Q: Enclosed you will find a photograph of a "hairpin" chair left to us by my mother-in-law. There are four of these small-scaled chairs, two of which need to be recaned. Before I invest any money in these chairs, I would like to know if their potential value would justify the hefty price of recaning. I doubt I would ever use them, but would consider restoring them if their resale value would justify the investment. I was told there is a very limited market for this type of antique in my area.
A: You have a set of Victorian balloon-back side chairs that was made around 1860 to 1870. Many are selling in good condition and with the caning intact from $125 to $225. Depending on the price of restoring the seats in your area and since they came to you at no cost, it might be profitable to have them recaned.
Q: I am sending you the mark I have drawn that is on a set of dishes that is a service for eight. The dishes are decorated with pink and red buds, flowers, green leaves and trimmed in gold. I have not been successful finding any background information on the Internet.
I would like any information you can furnish about this set, including its monetary value.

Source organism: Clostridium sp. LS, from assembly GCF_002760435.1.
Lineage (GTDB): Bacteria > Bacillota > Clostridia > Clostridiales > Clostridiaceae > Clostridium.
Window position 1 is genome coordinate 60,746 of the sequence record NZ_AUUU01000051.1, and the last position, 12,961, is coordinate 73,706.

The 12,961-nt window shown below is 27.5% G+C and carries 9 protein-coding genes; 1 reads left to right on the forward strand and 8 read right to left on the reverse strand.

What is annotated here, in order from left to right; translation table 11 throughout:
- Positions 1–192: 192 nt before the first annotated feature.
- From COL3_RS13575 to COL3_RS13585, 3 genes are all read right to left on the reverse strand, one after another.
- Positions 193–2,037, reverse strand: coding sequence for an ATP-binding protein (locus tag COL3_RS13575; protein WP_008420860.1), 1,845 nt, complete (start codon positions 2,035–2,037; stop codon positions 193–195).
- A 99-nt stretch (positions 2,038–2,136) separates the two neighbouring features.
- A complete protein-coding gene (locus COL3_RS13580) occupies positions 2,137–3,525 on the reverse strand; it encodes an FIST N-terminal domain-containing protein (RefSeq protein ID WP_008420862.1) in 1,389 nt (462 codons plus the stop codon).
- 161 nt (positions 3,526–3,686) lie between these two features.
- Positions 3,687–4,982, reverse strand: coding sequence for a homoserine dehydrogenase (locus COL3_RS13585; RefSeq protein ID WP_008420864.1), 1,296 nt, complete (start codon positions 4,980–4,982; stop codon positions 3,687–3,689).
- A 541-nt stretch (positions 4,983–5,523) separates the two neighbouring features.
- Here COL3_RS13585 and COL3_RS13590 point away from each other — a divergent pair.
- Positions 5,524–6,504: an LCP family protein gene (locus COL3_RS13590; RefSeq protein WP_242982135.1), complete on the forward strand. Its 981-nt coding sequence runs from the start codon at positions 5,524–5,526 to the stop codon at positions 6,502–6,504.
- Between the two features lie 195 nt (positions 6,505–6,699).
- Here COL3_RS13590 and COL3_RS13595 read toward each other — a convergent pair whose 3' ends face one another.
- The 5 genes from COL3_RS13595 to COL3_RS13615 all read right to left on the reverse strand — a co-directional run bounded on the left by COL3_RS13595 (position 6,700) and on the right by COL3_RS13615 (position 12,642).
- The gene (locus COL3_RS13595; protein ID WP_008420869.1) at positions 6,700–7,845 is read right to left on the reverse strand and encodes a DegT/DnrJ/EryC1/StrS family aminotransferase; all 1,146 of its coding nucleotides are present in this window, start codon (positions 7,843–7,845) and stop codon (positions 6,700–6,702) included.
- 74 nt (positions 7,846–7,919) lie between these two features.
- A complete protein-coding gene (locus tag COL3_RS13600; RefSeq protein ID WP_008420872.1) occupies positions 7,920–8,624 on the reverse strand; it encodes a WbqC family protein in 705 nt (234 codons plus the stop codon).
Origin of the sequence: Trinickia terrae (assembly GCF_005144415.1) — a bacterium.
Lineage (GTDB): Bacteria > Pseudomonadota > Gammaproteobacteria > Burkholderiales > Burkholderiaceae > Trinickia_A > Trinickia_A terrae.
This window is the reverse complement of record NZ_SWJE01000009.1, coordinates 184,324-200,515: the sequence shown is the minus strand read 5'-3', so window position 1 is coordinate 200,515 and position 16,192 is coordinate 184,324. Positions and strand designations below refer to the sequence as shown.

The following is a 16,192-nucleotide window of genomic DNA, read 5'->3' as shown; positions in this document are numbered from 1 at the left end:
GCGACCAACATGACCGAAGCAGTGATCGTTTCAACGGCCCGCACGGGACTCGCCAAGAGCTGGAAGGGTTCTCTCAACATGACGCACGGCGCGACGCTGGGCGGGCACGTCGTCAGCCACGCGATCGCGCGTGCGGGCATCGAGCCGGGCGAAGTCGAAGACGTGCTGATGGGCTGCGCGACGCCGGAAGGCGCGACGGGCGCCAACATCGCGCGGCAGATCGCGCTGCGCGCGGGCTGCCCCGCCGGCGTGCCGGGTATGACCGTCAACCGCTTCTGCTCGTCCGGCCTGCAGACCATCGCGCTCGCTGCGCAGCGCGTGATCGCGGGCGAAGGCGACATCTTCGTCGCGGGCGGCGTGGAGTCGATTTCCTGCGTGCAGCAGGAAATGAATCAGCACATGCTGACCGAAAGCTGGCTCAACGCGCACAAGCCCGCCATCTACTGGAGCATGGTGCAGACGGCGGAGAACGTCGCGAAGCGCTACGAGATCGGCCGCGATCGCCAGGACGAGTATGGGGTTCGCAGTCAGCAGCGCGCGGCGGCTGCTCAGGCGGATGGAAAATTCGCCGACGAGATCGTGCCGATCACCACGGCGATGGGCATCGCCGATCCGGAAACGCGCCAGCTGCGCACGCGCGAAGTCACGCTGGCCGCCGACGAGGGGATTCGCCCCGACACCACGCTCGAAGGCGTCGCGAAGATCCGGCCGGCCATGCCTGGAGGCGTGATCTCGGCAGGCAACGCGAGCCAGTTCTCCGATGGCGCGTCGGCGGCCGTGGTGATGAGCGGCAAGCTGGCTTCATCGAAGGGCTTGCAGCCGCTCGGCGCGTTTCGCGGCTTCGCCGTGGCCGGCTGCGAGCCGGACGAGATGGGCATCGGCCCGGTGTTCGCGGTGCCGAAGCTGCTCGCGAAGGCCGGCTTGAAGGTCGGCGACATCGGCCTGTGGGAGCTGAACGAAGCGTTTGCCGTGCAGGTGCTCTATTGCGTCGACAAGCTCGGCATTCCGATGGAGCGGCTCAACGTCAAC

A: The mark you provided was used by the Carrollton Pottery Company, which was located in Carrollton, Ohio. The firm was founded in 1903 by E. L. Henderson and made semi-porcelain china. By 1929, it, along with seven other potteries, became part of the America China Corporation, which made a variety of dinnerware and used several different marks.
Your set was made around 1920 and would probably be worth $150 to $200.
Q: In the 1940s, I was a teenager in high school. My girlfriend and I went to big-band concerts. When Frank Sinatra was there singing in 1943, I got his autograph. He wasn't well-known then. I'm now 86 and still love the big-bands music. I would like to know if this autograph is worth anything today. I have tried to find information and have not been successful. Anything you can tell me will be appreciated.
A: Condition, authenticity, age and quality are important when valuing an autograph. Sinatra's autographs are very collectible. Depending on the condition, yours would probably be worth $200 to $400.
Address your questions to Anne McCollam, P. O. Box 247, Notre Dame, IN 46556. Items of a general interest will be answered in this column. Due to the volume of inquiries, she cannot answer individual letters. To find out more about Anne McCollam and read features by other Creators Syndicate writers and cartoonists, visit the Creators Syndicate website at www.creators.com